Let's face it, cooking every-single-day can be a drag.
Finding something new and enticing that the whole family will enjoy can be hard work and we all end up with our 'favourites', the meals that 'everyone enjoys' rather than running a restaurant and offering everyone different things tho several friends admit to doing that. I take my hat off to them!
There are also those meals that Mum cooks.
No matter how old you are, or she is, Mum makes the best 'whatever' and that's all there is to it.
In our family, Mum and my aunts had their 'things' that they were famous for and it's only when they deem you mature enough to handle the responsibility do you get the recipe.
My late aunt knew she wasn't up to making her to-die-for matzo balls one year and invited me over to 'teach me'. I was shocked to learn her secret (which is still a secret). I felt so grown up that afternoon at her place. We shared something special and along with other stuff we did together, I'll treasure that afternoon a little bit more.
The girls at Monday Morning Cooking Club know all about this and have published TWO incredible cook books based on this premise. Mums cook with love and eventually pass on the recipes.
Mum is a good cook, but by no means a chef. She explained it to me when I was younger this way - her mum worked full time in the family business (they owned a fruit shop) and was so tired a the end of the day she had no patience to teach Mum how to cook; she was right handed and Mums a leftie (which meant grandma never taught her to sew either). Mum learnt to cook when she married Dad and needed to feed him every night, tho Grandma was close by with her wicker basket full of goodies (which I still remember!)
I'm a good cook, and have a limited repertoire of meals, plus loads of cook books which makes me look more adventurous than I am. It doesn't help that G doesn't eat vegetables or salad, and MissM doesn't eat a lot of veggies or salad stuff, nor red meat, or fish.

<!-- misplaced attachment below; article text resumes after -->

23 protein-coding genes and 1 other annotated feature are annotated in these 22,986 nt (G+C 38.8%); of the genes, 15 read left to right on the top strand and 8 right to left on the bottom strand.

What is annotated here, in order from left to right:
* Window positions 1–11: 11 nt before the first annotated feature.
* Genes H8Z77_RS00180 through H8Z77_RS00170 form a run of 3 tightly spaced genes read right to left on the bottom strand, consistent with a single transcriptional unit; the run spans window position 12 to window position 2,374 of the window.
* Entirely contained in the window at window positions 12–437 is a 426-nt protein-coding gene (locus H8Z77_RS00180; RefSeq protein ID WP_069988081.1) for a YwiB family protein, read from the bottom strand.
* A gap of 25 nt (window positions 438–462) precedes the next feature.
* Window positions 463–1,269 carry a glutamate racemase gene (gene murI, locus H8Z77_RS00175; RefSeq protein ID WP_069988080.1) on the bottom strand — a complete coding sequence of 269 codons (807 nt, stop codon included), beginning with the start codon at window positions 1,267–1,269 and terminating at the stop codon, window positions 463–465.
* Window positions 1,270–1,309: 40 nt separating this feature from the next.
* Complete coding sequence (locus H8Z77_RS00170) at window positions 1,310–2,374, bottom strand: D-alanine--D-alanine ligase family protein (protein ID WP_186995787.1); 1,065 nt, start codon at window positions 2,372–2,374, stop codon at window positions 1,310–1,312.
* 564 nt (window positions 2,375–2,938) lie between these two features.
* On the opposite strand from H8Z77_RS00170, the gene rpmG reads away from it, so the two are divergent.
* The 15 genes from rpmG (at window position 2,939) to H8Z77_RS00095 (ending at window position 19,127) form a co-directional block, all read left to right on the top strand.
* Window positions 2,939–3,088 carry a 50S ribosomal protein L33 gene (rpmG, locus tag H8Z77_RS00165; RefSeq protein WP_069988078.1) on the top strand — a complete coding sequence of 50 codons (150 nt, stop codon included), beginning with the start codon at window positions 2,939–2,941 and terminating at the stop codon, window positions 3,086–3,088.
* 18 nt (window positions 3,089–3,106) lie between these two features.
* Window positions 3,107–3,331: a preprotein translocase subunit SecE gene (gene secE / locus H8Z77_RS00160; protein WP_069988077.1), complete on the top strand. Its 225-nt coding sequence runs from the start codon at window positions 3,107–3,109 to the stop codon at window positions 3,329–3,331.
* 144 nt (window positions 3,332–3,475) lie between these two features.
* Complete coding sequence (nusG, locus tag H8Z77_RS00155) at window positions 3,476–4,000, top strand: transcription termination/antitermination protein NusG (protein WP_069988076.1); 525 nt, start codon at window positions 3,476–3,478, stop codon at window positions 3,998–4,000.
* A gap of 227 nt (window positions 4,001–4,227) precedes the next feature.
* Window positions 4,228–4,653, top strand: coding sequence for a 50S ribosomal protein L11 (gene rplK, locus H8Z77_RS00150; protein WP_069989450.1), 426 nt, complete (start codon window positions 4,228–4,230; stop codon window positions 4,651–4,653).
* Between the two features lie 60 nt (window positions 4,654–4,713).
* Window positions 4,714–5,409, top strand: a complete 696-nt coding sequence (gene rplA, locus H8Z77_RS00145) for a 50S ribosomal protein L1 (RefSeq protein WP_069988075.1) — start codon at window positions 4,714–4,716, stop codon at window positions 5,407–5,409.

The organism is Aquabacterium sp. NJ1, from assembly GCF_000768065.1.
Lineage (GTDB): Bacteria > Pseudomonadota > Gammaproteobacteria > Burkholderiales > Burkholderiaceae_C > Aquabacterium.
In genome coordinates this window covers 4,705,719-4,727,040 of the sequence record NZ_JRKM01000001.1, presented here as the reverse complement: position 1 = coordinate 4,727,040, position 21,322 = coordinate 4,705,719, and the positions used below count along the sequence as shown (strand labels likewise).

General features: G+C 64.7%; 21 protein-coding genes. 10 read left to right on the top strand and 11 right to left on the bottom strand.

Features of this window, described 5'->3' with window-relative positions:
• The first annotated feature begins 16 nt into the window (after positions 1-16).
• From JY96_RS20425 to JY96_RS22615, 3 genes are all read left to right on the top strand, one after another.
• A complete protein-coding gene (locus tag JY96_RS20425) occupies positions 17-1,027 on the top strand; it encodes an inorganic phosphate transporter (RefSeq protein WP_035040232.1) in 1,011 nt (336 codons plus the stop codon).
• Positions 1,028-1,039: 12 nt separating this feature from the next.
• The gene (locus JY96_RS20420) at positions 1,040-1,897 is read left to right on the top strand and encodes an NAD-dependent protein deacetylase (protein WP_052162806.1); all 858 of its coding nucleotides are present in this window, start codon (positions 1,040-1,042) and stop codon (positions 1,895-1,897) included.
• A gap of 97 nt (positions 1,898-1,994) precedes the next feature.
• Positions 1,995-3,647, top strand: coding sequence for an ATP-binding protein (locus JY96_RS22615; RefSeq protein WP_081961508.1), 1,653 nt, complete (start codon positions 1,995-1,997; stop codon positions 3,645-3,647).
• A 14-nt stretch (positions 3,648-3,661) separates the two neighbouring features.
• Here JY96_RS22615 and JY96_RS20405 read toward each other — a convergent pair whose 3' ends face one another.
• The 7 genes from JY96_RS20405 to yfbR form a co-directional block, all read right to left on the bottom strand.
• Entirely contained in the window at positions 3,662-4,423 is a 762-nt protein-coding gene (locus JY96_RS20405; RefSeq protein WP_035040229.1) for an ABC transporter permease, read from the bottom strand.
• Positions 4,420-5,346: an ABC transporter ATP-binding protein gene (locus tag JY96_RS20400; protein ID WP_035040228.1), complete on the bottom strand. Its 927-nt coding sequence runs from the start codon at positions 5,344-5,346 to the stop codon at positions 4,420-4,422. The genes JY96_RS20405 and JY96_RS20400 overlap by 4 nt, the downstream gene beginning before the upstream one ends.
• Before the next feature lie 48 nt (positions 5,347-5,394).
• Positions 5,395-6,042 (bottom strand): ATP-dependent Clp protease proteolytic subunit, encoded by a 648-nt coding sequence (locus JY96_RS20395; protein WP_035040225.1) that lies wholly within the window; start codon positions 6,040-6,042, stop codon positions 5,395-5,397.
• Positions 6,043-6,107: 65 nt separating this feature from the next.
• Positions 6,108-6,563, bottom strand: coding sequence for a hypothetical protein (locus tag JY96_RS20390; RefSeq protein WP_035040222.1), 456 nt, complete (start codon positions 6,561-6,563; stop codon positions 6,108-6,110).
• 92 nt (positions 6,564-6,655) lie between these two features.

Guess that's why I love it when vegetarians stay with us.
When we lived in Sydney, I could always ring Mum and ask her to make a batch of chicken soup which she'd do lovingly even putting them into ms-havachat-sized-tupperware-for-freezingn containers as she knew G wouldn't eat it.
Mum still makes chicken soup for my SIL's family the same way plus numerous other meals. She's often telling me about cooking'n'taking over meals. I'm slightly jealous but know the joy Mums gets in the cooking/giving and how appreciative SIL is in the receiving/eating.
Since being 'away from home' I've had to learn to cook my favourite Mum-meals or go without until we go back to Sydney for visits.
It's been trial and error getting the flavours right, and sometimes impossible to get the ingredients, but I've done well as there's nothing written down to follow.
I have mastered Mums chicken soup; Mums lemon chicken; Grandma's cod'n'corn; Mums fried fish; Mums schnitzel; Aunty Anna's chicken liver pate (tho have found a local shop that makes it just as delicious and saves me the hassle); I can't buy Challah so I've learnt to make it c/MMMC as well as Kugelophf and chiffon cake.
We've mastered pavlova, scones, ANZAC biscuits and more.
Now I'm the mum and I can cook it's fulfilling but at times, it's also sad that Mum is so far away, and not as young as she used to be. MissM's in the kitchen with G and I all the time! He loves to cook, as does she, so it's a family affair which kinda makes up for it.
MissM's missing her Nana at the moment and asked me to try to make her chicken soup. The house smells amazing.
The funny thing is, she's worried it won't taste the same cos I don't know the secret ingredient ... I'm a mum, of course I know what it is and one day, she will too.
What family recipes do you love to cook?
Which ones will you hand down to your kids?